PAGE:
BALTIMORE is a city on the brink. It thrives and it is dying at the same time.
In the places where the city used to pulse… row houses now sit, boarded up and crumbling, left open only to junkies, graffiti artists and time. They invite a sense of loss and fading memories of the good times. They invoke a sense of inevitability and deterioration.
These symbols of Baltimore stand as monuments, dedicated to a grand failure.
This city has seen hard times. Fires, flooding, economic depression and fleeing companies have left little work and an unbalanced, burdensome cost of living for many residents, who can barely afford to pay their rent.
Those without hope get lost in anything but reality and the stagnation of will is evident in the very streets outside their homes. There is no pride in these neighborhoods. Drug dealers patrol the streets and trash piles up where people are afraid to go outside. The city government pays attention with growing infrequency and the crumbling continues.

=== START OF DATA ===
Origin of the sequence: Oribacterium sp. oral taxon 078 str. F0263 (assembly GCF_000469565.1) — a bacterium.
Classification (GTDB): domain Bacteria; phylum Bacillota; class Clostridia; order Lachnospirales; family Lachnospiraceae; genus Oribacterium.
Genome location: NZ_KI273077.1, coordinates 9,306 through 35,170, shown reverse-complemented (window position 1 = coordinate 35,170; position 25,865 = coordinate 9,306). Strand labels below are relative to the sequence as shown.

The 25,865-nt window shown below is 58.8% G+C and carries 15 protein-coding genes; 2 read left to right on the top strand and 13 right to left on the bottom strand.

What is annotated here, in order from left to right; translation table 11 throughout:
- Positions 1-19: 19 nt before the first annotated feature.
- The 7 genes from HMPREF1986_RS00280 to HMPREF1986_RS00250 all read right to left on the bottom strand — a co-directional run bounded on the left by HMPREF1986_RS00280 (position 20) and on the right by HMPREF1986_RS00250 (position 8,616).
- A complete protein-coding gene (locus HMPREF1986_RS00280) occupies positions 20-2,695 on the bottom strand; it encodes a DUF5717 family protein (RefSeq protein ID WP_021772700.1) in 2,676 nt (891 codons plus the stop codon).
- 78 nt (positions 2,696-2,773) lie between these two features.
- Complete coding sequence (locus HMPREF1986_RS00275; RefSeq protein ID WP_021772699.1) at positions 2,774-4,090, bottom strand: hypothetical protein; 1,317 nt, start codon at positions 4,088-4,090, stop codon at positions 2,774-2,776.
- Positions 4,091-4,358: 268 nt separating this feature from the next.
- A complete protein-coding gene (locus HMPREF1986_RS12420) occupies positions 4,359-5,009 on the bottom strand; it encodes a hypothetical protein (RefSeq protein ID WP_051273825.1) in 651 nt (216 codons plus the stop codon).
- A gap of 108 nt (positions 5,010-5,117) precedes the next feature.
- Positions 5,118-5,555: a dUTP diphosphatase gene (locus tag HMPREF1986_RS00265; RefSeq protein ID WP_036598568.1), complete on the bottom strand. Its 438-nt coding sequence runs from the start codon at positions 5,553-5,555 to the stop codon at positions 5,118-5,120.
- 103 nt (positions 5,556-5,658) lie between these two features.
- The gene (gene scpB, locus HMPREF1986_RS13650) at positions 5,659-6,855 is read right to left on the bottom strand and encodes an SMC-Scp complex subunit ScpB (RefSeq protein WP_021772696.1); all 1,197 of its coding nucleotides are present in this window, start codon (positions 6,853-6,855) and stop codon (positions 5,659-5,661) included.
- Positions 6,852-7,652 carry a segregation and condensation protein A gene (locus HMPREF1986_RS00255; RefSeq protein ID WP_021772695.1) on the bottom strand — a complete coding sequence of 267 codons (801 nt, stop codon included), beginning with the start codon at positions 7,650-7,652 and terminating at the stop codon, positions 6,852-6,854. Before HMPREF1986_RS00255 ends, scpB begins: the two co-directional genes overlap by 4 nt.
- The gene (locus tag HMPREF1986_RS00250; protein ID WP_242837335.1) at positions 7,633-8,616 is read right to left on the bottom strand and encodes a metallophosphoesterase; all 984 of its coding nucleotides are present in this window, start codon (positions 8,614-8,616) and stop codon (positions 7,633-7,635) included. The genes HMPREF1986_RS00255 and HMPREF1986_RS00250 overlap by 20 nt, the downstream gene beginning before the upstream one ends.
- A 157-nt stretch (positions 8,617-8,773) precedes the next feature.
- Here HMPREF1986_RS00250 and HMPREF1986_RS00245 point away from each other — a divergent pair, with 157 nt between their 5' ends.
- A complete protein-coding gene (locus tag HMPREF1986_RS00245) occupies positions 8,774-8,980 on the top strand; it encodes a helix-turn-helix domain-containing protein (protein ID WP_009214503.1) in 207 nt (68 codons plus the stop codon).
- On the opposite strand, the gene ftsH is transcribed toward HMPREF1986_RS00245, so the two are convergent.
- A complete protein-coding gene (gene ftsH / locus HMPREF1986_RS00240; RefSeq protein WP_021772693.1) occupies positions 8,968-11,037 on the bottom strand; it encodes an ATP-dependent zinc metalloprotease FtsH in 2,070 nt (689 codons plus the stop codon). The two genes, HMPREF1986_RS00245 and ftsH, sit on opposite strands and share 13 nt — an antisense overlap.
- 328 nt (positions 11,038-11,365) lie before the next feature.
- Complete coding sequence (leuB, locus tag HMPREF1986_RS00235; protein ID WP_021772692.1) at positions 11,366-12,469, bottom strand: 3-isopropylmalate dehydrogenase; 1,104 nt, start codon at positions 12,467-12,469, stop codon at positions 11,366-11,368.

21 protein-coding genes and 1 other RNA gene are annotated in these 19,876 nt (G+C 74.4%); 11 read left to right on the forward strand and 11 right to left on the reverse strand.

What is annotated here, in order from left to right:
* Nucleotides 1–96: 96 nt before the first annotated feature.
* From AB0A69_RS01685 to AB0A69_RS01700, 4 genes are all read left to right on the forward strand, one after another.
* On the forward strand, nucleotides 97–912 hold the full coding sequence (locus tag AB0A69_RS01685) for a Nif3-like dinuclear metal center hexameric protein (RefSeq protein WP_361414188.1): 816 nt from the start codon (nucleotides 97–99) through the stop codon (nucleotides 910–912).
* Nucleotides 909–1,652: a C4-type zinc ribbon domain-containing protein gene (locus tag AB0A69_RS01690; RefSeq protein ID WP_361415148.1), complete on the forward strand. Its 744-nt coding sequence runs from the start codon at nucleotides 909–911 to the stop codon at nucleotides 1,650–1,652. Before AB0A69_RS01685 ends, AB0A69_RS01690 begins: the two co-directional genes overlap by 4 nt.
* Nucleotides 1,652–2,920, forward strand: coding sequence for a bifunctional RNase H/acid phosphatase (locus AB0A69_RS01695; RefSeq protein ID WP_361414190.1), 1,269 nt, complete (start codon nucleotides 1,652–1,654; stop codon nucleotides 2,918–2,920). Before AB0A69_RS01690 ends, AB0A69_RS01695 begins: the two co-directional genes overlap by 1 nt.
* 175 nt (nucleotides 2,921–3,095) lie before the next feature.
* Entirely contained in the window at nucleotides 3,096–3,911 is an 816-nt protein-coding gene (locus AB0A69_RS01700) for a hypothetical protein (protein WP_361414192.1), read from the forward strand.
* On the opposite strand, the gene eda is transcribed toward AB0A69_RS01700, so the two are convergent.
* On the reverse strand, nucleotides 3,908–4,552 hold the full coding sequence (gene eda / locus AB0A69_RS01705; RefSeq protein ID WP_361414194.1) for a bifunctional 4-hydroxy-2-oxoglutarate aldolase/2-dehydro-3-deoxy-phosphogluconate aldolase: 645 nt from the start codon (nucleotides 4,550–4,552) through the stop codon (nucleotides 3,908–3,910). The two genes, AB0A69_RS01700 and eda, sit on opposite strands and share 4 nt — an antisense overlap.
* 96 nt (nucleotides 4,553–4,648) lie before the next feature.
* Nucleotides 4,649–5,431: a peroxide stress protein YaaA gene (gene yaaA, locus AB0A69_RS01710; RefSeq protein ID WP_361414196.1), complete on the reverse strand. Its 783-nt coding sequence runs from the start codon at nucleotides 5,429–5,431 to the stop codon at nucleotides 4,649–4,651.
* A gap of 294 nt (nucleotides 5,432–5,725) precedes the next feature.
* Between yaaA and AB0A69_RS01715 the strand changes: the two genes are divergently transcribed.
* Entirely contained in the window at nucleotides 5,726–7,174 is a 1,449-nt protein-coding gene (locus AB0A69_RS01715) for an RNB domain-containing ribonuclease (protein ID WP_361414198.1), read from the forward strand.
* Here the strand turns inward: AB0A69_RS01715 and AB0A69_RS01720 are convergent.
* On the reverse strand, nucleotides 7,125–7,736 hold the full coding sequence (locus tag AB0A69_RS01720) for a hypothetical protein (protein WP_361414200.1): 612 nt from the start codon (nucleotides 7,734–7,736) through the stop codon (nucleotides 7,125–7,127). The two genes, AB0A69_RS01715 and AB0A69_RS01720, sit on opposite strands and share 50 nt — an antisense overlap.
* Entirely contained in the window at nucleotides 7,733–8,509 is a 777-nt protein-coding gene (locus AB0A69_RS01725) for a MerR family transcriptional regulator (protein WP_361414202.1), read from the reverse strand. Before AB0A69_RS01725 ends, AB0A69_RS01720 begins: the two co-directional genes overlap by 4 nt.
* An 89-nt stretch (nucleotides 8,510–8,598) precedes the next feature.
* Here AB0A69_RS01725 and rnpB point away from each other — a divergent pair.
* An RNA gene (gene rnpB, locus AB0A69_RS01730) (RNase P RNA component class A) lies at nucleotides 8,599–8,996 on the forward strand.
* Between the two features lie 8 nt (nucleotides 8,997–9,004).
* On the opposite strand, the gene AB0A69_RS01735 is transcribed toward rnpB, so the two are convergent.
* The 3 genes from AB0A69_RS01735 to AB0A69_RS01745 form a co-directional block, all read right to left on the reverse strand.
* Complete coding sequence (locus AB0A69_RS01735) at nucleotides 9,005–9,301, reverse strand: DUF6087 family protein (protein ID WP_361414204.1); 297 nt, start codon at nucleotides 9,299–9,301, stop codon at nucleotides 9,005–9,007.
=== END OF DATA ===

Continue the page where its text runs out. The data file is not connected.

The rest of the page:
This picture is bleak. The pilot light of Hope is tiny…
But still… THERE IS that light. What it needs is fuel. Oxygen. Energy.
In these neighborhoods, they have burned up their Hope and the light is in need of Hope from the outside. They need people to remind them of the potential they hold and the value they contribute to our city.
They need warriors who are not afraid to fuel a fire, people who have seen the worst of mankind, who have the perspective to know that this city isn’t lost, it’s just in need of Love. The city has been taken over by an enemy that can not be fought with guns or conventional weapons.
The enemy is Apathy.
This fight needs Veterans and compassionate, motivated souls. It needs us.
WE ARE The 6th Branch.
WE ARE “Operation: Oliver”
THIS, is our fight.
On October 1st, 2011, more than 150 civilian and veteran volunteers from Baltimore area colleges and universities, along with several civic and community action organizations, gathered at the corners of Hoffman and Bond in the neighborhood of Oliver in Baltimore City, and answered a call to action to fight the Apathy that has suffocated this once thriving neighborhood for so long.
Two green spaces had children, teenagers and adults pulling out vines, ripping out dead wood, pruning back trees, planting new trees, weeding and removing trash. Two roll off dumpsters’ worth of trash were removed in four hours.